What we know about the overseas aid cuts so far

Dominic Raab has been accused of attempting to sneak out the extent of cuts to the aid budget by MPs
Dominic Raab has been accused of attempting to sneak out the extent of cuts to the aid budget by MPs (PA Wire)
11:34am, Thu 29 Apr 2021
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The United Nations has revealed that the UK is to slice more than £100 million from its contribution to tackling global child deaths and unsafe abortions.

With a drip-feed of reports about the Government’s proposed aid cuts emerging in the press in recent weeks, here is what has been claimed – and countered by ministers – so far.

– Firstly, why is aid spending being cut?

Economic damage caused by the Covid-19 pandemic has led the Government to shelve its manifesto commitment to spend 0.7% of national income on overseas aid, cutting that to 0.5%.

The Government expects just under £10 billion to be allocated to departments for aid spending in 2021/22.

– Where is that cash likely to be spent?

Foreign Secretary Dominic Raab set out in a written statement how £8.11 billion of the aid budget will be allocated by the Foreign, Commonwealth and Development Office (FCDO) – approximately 80% of the total UK spend – including £906 million for humanitarian preparedness and response.

Work involving that money will focus on countries most affected by risk of famine, including Yemen, Syria, Somalia and South Sudan.

Former Tory international development secretary Andrew Mitchell (PA Media)

But senior MPs, including former Conservative international development secretary Andrew Mitchell, were unhappy with the manner of the declaration, accusing the Government of attempting to announce foreign aid cuts on the quiet.

Mr Mitchell criticised Mr Raab for having “slipped out” details of reduced spending rather than announcing it in front of MPs in the House of Commons.

– What has been cut so far?

Funding for China will be slashed by 95%, with official development assistance departmental allocations (ODA) for 2021-22 cut to £900,000 – although there will be some additional money this year to meet former contractual agreements, the Government said.

Aid to China has been drastically reduced (PA Wire)

A leaked memo, meanwhile, has suggested that the UK will slash bilateral funding for overseas water, sanitation and hygiene projects by more than 80% in a move WaterAid described as “savage”.

The memo said the UK’s water, sanitation and hygiene (Wash) budget faces an overall cut of 64% in 2021/22 compared with 2019, with bilateral aid funding for clean water scaled down by 80%.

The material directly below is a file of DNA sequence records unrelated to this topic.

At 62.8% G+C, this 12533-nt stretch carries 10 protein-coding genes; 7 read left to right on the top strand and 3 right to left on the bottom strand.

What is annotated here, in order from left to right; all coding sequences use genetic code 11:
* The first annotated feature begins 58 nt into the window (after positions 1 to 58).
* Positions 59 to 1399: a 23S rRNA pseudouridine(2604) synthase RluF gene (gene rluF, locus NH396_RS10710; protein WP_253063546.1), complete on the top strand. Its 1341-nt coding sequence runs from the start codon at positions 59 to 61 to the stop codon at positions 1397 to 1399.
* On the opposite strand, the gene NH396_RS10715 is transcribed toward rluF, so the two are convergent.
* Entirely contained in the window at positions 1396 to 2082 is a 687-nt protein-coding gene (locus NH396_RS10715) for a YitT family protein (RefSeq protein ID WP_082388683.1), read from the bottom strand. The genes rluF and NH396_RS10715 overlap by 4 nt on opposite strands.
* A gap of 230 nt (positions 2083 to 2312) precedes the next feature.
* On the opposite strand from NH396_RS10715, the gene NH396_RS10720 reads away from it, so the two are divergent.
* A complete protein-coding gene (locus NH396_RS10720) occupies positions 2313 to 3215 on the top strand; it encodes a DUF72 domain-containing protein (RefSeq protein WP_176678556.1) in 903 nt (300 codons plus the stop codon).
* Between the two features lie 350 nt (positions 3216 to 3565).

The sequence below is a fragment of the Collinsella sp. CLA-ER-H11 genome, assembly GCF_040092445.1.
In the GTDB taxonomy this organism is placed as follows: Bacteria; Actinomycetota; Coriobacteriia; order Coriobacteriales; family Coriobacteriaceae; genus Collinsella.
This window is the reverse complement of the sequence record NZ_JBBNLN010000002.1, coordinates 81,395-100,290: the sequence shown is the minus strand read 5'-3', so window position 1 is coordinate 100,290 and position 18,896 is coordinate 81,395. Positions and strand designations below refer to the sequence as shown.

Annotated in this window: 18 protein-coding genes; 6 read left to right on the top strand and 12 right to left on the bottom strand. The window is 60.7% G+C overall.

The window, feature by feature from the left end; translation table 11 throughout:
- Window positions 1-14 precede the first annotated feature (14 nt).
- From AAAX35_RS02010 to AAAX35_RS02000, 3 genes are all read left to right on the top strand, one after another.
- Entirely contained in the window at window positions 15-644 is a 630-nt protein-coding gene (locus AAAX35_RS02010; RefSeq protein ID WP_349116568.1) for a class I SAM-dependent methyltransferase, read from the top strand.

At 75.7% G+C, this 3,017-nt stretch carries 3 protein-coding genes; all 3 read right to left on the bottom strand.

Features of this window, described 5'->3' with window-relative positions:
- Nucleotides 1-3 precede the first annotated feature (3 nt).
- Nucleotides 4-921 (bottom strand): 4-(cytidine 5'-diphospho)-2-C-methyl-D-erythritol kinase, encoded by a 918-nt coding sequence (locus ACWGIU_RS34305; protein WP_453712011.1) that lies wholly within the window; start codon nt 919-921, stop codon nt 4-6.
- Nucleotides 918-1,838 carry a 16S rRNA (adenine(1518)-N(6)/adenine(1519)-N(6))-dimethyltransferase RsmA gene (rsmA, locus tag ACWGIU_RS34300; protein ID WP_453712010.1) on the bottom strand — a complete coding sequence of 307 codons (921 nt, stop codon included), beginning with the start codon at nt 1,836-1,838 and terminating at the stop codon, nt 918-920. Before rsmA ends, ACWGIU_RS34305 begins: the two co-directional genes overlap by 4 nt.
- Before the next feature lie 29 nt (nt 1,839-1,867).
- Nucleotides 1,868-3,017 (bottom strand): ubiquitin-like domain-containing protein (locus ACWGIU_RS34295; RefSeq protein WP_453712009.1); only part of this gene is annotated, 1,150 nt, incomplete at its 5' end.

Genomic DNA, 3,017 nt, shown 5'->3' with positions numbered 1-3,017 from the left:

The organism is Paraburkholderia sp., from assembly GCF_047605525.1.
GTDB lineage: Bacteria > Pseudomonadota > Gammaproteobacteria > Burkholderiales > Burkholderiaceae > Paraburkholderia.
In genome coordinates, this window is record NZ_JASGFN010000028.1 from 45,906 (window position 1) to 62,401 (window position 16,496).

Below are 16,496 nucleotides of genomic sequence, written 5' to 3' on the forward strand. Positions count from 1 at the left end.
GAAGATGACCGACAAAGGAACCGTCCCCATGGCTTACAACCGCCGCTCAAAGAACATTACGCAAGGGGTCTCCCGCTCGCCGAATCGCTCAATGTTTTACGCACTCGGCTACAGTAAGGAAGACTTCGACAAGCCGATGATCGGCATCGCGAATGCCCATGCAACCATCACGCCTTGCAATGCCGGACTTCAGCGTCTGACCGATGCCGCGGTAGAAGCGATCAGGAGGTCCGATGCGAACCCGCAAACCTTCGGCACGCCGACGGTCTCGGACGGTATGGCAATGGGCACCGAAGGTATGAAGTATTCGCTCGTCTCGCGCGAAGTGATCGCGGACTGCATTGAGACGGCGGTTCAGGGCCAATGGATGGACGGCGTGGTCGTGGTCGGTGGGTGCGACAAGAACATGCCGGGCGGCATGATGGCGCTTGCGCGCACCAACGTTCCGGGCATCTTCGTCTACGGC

Separately, a report by industry-focused media outlet Devex said ministers are planning to peg back funding for polio eradication by 95%.

– Is that the full extent of the cuts to aid?

It doesn’t seem so. The United Nations Population Fund (UNFPA) said on Thursday that the Government’s expected contribution to its flagship programme for family planning this year will fall from £154 million to £23 million.

The 85% cut to the UK’s contribution has been described by UNFPA as “devastating” for women, girls and their families around the world, with the cash originally earmarked to prevent tens of thousands of maternal and child deaths, millions of unintended pregnancies and millions of unsafe abortions.

Reports have emerged in the press about cuts to the UK aid budget (PA Wire)

The organisation said that, in addition, £12 million is to be cut from the UNFPA’s “core operating funds” and that several country-level agreements are also likely to be affected.

– What has the Government said about the reported cuts? 

Defence Secretary Ben Wallace has called the cut to foreign aid “perfectly lawful”, while Mr Raab has denied sneaking out the cutbacks, arguing that his department acted in a “fully transparent way” over the recent announcement.

When previously asked about the reports, an FCDO spokeswoman said: “The seismic impact of the pandemic on the UK economy has forced us to take tough but necessary decisions, including temporarily reducing the overall amount we spend on aid.

“We will still spend more than £10 billion this year to fight poverty, tackle climate change and improve global health.

“We are working through what this means for individual programmes. Decisions will be announced in due course.”

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